As Sidmouth becomes a one-bank town, how do businesses adapt?
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Vincent Page of Antiques on High writes for the Herald.
As the price of fuel continues to make us cringe at the pumps are we going to have to pay more to bank our business takings?
With the announcement that the HSBC bank is closing, which will almost certainly see the demise of its cashpoints, the only bank left in the town will be Lloyds and much as no -one will admit it, the question has to be asked as to how much longer will that be a feature of the High Street?
Whilst much of our business can be done via bank transfer and card payments these days, there are certain businesses whose takings are largely made up of cash and they need to bank them, so if you don’t bank with Lloyds then it’s the Post Office or start driving which takes up more valuable time and money when you are already working round the clock.
All the predictions are that we are rapidly heading towards a cashless society, (although personally speaking I think it’s some way off) which under the current circumstances may not be such a bad thing but as the transition slowly takes place, and let’s face it, it will be slow, it does present small businesses with problems which they can ill afford to be dealing with at the moment and that could be an issue for some considerable time.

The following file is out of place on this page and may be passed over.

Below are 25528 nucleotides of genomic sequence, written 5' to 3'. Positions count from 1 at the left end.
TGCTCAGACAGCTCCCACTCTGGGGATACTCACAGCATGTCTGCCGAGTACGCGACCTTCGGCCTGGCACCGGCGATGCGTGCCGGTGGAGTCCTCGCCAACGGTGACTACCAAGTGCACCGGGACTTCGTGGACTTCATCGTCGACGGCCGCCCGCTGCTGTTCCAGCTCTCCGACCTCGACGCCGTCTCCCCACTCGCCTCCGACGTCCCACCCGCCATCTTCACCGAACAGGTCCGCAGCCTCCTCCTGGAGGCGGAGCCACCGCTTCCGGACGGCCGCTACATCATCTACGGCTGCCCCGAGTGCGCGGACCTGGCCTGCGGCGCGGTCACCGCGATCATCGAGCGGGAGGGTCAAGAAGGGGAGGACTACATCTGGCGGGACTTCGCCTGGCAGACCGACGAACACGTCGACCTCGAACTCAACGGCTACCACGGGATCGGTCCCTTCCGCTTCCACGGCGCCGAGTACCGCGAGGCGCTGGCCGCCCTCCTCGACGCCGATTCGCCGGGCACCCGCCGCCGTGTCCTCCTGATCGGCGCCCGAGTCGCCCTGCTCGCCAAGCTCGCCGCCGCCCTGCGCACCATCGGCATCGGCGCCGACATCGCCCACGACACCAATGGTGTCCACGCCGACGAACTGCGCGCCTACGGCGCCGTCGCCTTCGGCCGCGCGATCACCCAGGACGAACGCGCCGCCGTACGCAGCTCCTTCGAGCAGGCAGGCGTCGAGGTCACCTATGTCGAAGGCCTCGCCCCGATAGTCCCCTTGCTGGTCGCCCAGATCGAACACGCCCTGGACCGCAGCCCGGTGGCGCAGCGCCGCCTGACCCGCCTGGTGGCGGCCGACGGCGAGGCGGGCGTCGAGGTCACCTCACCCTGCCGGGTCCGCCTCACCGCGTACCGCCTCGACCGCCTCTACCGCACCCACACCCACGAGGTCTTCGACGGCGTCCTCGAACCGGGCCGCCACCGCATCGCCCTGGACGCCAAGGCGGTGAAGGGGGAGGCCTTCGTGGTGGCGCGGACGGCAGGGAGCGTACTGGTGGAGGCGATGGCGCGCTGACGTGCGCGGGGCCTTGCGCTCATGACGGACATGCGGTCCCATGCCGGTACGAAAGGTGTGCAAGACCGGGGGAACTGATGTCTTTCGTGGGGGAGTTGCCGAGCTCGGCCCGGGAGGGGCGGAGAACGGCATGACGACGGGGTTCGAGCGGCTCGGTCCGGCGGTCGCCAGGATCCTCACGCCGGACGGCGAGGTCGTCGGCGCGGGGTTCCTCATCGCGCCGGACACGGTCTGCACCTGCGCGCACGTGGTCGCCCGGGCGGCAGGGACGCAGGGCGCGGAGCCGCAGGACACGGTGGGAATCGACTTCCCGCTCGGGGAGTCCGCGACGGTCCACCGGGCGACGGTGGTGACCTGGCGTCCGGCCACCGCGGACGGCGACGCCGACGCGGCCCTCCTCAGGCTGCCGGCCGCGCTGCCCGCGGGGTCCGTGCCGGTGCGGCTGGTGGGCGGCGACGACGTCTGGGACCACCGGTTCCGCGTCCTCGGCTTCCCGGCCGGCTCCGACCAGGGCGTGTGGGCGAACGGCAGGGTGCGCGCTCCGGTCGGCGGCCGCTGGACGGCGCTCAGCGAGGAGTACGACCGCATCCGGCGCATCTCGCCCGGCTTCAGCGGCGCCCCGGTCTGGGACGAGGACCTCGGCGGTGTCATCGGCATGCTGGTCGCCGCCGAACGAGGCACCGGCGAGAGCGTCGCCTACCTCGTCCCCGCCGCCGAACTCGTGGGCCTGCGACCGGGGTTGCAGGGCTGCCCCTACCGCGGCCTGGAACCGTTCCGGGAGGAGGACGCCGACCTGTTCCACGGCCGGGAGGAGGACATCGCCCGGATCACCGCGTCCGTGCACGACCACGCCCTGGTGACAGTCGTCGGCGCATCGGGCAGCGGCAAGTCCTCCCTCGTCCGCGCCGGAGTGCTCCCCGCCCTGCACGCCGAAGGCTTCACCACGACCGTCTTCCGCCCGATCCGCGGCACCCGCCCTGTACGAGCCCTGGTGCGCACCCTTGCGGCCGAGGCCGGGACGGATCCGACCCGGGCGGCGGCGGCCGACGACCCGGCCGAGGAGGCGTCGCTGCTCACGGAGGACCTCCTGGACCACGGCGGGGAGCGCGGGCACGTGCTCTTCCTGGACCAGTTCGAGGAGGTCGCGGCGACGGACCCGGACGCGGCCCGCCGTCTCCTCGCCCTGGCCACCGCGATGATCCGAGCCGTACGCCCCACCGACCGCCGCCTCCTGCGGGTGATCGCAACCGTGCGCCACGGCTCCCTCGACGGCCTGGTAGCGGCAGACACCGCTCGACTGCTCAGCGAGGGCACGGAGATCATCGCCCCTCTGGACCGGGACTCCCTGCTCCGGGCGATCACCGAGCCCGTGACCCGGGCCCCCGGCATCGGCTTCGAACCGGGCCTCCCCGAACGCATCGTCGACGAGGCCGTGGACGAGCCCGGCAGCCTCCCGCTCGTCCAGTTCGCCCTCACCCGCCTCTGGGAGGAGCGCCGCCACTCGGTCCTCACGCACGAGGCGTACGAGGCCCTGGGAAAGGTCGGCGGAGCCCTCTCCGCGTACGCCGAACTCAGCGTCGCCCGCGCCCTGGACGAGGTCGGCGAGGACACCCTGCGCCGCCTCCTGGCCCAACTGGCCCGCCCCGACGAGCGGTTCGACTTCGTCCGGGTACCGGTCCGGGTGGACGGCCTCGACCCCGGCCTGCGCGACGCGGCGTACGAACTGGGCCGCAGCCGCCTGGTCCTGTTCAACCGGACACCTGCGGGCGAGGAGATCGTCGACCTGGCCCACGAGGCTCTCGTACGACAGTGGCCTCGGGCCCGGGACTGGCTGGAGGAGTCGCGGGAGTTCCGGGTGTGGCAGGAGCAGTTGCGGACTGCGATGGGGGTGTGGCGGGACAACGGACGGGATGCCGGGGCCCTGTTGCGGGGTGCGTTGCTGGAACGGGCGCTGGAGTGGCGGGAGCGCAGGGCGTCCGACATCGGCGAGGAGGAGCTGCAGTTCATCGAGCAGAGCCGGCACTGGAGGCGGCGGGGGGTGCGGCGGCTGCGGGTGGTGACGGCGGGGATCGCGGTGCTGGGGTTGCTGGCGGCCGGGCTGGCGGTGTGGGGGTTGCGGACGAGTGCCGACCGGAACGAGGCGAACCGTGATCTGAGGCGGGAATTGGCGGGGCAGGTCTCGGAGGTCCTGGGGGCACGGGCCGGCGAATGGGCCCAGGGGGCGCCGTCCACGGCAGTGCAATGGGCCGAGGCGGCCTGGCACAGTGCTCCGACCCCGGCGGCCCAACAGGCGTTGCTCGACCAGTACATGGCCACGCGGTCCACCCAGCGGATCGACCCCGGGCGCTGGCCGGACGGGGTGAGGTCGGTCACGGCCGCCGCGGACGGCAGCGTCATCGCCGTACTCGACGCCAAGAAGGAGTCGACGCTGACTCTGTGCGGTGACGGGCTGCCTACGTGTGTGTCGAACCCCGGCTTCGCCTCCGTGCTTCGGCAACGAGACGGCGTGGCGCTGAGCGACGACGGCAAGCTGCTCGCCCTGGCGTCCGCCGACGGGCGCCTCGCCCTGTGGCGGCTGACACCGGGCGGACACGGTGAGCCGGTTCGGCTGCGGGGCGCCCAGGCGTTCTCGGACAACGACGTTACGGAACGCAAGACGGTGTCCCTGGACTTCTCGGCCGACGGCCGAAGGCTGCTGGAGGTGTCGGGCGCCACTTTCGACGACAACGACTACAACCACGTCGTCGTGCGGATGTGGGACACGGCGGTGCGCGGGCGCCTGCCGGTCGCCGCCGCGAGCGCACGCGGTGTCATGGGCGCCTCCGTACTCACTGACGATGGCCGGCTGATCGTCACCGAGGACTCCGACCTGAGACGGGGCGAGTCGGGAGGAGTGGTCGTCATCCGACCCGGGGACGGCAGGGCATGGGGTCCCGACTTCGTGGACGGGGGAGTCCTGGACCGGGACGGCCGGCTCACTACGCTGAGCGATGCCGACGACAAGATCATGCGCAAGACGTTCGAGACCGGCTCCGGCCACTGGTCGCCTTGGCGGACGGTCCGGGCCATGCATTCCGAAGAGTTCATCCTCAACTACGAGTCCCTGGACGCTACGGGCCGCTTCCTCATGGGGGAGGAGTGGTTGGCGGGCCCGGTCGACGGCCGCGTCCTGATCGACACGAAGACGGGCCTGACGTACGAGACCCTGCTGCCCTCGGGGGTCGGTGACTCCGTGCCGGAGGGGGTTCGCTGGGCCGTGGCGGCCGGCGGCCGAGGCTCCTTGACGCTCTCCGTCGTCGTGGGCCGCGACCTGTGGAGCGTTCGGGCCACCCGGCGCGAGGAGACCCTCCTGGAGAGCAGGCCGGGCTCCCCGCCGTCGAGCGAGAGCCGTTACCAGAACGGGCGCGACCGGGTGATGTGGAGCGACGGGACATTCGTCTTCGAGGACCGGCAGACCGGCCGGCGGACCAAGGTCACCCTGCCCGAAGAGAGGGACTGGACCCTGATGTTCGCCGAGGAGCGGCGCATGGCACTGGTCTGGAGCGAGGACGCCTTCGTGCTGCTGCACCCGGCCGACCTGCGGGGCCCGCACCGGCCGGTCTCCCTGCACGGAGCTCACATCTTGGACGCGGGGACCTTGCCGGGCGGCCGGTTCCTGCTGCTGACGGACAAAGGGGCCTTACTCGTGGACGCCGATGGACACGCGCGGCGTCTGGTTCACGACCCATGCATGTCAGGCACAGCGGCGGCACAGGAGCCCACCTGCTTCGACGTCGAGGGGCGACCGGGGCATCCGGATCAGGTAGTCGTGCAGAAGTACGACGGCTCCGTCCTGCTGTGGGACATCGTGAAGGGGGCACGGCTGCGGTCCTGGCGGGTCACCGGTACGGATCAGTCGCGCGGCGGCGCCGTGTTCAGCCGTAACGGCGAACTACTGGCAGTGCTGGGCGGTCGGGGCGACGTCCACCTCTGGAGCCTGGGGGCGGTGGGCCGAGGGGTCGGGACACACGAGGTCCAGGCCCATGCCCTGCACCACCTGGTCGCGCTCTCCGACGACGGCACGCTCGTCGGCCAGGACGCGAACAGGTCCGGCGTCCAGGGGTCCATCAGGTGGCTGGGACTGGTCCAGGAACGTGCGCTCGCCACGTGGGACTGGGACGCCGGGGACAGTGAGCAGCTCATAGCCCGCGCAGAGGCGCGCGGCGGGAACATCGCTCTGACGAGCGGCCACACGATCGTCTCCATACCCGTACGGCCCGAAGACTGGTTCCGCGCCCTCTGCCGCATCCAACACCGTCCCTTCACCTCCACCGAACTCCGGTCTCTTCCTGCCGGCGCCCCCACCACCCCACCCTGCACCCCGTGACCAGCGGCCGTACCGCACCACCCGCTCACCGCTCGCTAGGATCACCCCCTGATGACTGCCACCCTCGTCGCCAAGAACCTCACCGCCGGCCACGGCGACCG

Whilst a new raft of predominantly internet banking-based banks are making there presence felt in the banking world some of them cannot accept cash payments from a Post Office.
Anne Boden formed the Starling Bank and has already attracted some large financial heavyweights into its quarters and yes you can pay cash into the account at a post office but only a thousand pounds a year into a personal or joint account, before you attract any interest for the privilege of doing so which for a one-man band business could be viewed as pretty pointless.
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So ultimately it appears that love or hate it we may be in the position where multiple accounts at selected banks maybe an answer and the thrills of internet banking are well and truly here to stay.